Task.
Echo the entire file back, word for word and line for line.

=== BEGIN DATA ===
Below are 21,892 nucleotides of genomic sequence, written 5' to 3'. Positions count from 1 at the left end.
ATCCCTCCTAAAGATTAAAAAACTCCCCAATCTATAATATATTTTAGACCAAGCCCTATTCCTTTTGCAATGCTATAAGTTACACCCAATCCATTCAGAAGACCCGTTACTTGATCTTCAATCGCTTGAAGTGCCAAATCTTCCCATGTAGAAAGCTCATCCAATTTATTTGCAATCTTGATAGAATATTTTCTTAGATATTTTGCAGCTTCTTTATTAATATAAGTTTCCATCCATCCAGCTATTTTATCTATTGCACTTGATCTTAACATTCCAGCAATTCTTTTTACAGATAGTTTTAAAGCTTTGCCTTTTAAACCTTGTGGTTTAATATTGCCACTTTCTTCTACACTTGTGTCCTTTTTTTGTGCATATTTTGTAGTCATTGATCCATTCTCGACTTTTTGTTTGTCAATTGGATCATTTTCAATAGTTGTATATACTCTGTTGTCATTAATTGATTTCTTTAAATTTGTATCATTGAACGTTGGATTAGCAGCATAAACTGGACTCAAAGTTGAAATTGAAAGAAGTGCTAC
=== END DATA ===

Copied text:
Below are 21,892 nucleotides of genomic sequence, written 5' to 3'. Positions count from 1 at the left end.
ATCCCTCCTAAAGATTAAAAAACTCCCCAATCTATAATATATTTTAGACCAAGCCCTATTCCTTTTGCAATGCTATAAGTTACACCCAATCCATTCAGAAGACCCGTTACTTGATCTTCAATCGCTTGAAGTGCCAAATCTTCCCATGTAGAAAGCTCATCCAATTTATTTGCAATCTTGATAGAATATTTTCTTAGATATTTTGCAGCTTCTTTATTAATATAAGTTTCCATCCATCCAGCTATTTTATCTATTGCACTTGATCTTAACATTCCAGCAATTCTTTTTACAGATAGTTTTAAAGCTTTGCCTTTTAAACCTTGTGGTTTAATATTGCCACTTTCTTCTACACTTGTGTCCTTTTTTTGTGCATATTTTGTAGTCATTGATCCATTCTCGACTTTTTGTTTGTCAATTGGATCATTTTCAATAGTTGTATATACTCTGTTGTCATTAATTGATTTCTTTAAATTTGTATCATTGAACGTTGGATTAGCAGCATAAACTGGACTCAAAGTTGAAATTGAAAGAAGTGCTAC